• Malignant



    Most of James Wan's films don't really do it for me. Other than his work on the second best Fast and Furious film, his films leave me cold or confused or just a little frustrated, especially his horror work (Aquaman we're still working out, so I'll leave it to one side). So colour me red with bloody fucking delight, Malignant is completely and utterly my shit. It is the best genre fun I have had since The Night Comes for…

  • You Only Live Twice

    You Only Live Twice


    Remember in my last review when I said that the early Bond films felt like proper spy capers and not just "a James Bond film"? Well, here it is, the first "a James Bond film", unfortunately also The One Where Bond Does Yellow Face. Even aside from that, this is the least interesting film to me so far, feels the most suited to watching on a Sunday while your parents make a roast dinner.
    HOWEVER! I think this might be…

  • Thunderball



    The interesting thing I've found about the first three James Bond films is that they've actually leant more towards the genre of spy thrillers than the genre of Bond films, if you get what I mean. Thunderball is the closest yet to feel like "just a Bond film" and while its underwater sequences were sustained enough to set off my Subnautica PTSD, the first 90 minutes were packed full with so much suspense and spy antics that the film coasted through on goodwill.

  • Goldfinger



    Once again, quite rad! Three highlights:
    1. There's a moment where two zoom shots are used one after the other, it's a properly impressive bit of cinematography.
    2. This is the first of these films where Bond seems vulnerable. He's scared a lot, he messes up, is kind of shit. It makes his character much more interesting than "Scottish man who fucks".
    3. Sexual politics are aged, sure, but there's an all timer sound effect early on when Bond slaps a woman's arse. Incredible work on the part of the SFX team, hope they had lots of fun testing for the perfect sound.

  • Annette



    Like most others, I am confoundingly captivated by Annette. Weirdly, it fits in with F9 for me. Both big and totally sincere and absolutely demanding of the big screen experience and I really am not joking.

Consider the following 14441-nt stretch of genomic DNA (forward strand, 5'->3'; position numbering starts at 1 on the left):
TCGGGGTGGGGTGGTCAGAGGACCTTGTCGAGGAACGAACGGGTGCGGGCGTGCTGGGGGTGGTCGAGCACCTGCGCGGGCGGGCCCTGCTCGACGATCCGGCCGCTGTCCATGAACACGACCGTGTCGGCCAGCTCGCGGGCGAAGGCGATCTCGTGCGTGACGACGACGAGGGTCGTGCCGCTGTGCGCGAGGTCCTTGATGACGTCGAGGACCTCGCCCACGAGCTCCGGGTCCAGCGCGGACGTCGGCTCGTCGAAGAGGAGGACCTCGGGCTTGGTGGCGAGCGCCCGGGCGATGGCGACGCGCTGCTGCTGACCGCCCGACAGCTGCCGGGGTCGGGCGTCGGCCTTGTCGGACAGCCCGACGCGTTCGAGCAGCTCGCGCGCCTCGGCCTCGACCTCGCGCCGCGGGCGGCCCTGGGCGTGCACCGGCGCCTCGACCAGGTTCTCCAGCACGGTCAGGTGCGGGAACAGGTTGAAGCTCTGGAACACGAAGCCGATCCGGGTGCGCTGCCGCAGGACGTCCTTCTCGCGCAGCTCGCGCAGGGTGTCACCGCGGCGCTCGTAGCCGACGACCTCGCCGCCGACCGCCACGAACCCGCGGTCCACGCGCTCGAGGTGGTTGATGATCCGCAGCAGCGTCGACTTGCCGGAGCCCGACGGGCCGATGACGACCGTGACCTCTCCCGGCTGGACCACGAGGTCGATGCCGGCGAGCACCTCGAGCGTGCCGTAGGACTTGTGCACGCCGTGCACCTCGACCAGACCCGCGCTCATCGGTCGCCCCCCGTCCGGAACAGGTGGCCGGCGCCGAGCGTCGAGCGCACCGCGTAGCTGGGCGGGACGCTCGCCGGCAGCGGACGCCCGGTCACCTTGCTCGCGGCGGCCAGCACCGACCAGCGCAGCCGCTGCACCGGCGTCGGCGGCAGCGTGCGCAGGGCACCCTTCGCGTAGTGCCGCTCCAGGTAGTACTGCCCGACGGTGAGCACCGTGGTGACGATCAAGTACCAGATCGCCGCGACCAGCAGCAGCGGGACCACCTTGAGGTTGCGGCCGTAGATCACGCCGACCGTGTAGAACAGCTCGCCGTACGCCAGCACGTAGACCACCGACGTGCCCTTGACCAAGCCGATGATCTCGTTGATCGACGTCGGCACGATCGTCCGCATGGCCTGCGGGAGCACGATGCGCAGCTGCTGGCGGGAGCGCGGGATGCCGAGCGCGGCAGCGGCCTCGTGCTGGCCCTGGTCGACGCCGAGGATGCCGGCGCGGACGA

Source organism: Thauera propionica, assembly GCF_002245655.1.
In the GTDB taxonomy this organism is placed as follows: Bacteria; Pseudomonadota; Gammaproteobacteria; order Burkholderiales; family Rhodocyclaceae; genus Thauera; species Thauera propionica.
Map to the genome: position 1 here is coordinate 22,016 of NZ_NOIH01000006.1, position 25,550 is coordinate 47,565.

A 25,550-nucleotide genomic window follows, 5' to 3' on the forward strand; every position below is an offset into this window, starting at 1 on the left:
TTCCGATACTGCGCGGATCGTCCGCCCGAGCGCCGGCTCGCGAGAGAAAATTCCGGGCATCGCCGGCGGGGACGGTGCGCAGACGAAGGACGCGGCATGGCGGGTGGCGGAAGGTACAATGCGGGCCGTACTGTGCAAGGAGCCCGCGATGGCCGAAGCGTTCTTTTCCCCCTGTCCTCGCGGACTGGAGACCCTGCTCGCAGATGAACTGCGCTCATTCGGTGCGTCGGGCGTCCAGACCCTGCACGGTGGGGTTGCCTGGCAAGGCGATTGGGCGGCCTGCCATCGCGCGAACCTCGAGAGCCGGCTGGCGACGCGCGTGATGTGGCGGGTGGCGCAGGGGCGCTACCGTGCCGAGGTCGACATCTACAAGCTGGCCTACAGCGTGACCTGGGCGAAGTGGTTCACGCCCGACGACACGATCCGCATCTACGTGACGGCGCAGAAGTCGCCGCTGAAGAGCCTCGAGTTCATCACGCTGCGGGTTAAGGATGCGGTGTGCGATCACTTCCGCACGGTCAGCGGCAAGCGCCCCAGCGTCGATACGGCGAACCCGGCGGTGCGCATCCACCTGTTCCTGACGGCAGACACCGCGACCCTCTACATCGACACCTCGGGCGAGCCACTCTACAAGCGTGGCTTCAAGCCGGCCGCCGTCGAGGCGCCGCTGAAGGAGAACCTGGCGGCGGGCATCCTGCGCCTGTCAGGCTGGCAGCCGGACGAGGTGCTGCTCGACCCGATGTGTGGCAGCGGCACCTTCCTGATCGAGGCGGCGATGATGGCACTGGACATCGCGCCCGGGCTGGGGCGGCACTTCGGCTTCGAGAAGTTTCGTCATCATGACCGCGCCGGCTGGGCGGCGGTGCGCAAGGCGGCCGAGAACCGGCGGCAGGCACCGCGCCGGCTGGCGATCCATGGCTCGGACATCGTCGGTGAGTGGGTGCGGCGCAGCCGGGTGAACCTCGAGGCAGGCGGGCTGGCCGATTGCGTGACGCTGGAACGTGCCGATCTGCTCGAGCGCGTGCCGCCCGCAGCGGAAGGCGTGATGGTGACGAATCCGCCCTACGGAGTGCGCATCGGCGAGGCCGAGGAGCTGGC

Also want to note, once again the most potent shot for me in a Carax film is one featuring monkeys. I don't know what that means or if it bears significance but it's fun to spot meaningless patterns and it's a damn good shot!

  • From Russia with Love

    From Russia with Love


    Awesome stuff, this is already a jump in quality from the last, yer dad has been right for almost sixty years with his love of these films. The last act in particular is very much my shit, proving that any film set on a train can be exciting as long as it's not directed by Kenneth Branagh. The dynamic of the "evil Bond" character also rules, very simple idea but just played and shot perfectly.

  • Dr. No

    Dr. No


    First half is weirdly sedated compared to later entries, feeling closer to a Le Carre adaptation than Bond. That all changes when we get to the island though, with nonsense science, villain monologues and babes. As a hangover watch, it's pretty spot on.

  • Acid Rain

    Acid Rain

    Like the short film equivalent to one of those games you stumble onto on itch.io in the middle of the night and get a nightmare from. Deliberately janky, laced with electronica and contains the potential to be casually cruel.

  • Hedwig and the Angry Inch

    Hedwig and the Angry Inch


    Really properly joyously queer. It's a film so dedicated to its artifice that I was sold very quickly, this kind of shit completely does it for me. Not 100% on the ending (both how I feel on it and what the fuck actually happened) but the journey there was such plastic perfection that it doesn't matter!

  • Cinderella


    It's rare I watch a film and think "wow, I was too drunk to appreciate how terrible that film was" but Cinderella is such an event. At least it stars four former Taskmaster contestants, who I much preferred munching melon, punching plaice or seeking satsumas. That's a ratio even most British panel shows struggle to achieve, you've got to give it to them because God knows there's so little else going for this travesty.

  • The Umbrellas of Cherbourg

    The Umbrellas of Cherbourg


    Properly moving story paired with genuinely some of the best looking costume/production design I've ever seen. None of the songs really stick with me (time will tell on that one) which is a shame for a musical, but as I said, it's just too completely gorgeous to not love at least a little bit.

  • The Strange Ones

    The Strange Ones


    For a film that holds its cards so close to its chest, you're almost expecting a moment where the cards are revealed. I think the great success of this short is that it never reveals those cards, something that makes me really not want to check out the feature length version of this. The longer you stretch a shadow of a doubt, the more at risk you are of damaging its potency. 14 minutes is not stretch at all.